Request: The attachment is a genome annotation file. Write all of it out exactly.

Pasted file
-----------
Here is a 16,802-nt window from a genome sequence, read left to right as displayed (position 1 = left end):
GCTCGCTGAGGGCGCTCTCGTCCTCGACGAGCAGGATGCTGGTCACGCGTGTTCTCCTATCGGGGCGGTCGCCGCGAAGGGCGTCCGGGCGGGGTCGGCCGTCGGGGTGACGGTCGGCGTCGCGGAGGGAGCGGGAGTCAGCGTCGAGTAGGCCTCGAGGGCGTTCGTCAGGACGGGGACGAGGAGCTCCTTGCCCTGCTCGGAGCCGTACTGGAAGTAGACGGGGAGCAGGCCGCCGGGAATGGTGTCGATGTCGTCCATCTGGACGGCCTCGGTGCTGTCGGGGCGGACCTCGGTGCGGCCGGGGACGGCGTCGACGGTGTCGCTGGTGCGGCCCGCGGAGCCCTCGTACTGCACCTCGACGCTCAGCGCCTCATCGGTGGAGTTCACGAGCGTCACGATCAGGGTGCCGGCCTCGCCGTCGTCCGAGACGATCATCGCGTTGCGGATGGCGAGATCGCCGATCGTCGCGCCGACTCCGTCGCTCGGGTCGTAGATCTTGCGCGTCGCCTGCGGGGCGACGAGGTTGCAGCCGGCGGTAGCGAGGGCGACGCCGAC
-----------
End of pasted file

Here is a 16,802-nt window from a genome sequence, read left to right as displayed (position 1 = left end):
GCTCGCTGAGGGCGCTCTCGTCCTCGACGAGCAGGATGCTGGTCACGCGTGTTCTCCTATCGGGGCGGTCGCCGCGAAGGGCGTCCGGGCGGGGTCGGCCGTCGGGGTGACGGTCGGCGTCGCGGAGGGAGCGGGAGTCAGCGTCGAGTAGGCCTCGAGGGCGTTCGTCAGGACGGGGACGAGGAGCTCCTTGCCCTGCTCGGAGCCGTACTGGAAGTAGACGGGGAGCAGGCCGCCGGGAATGGTGTCGATGTCGTCCATCTGGACGGCCTCGGTGCTGTCGGGGCGGACCTCGGTGCGGCCGGGGACGGCGTCGACGGTGTCGCTGGTGCGGCCCGCGGAGCCCTCGTACTGCACCTCGACGCTCAGCGCCTCATCGGTGGAGTTCACGAGCGTCACGATCAGGGTGCCGGCCTCGCCGTCGTCCGAGACGATCATCGCGTTGCGGATGGCGAGATCGCCGATCGTCGCGCCGACTCCGTCGCTCGGGTCGTAGATCTTGCGCGTCGCCTGCGGGGCGACGAGGTTGCAGCCGGCGGTAGCGAGGGCGACGCCGAC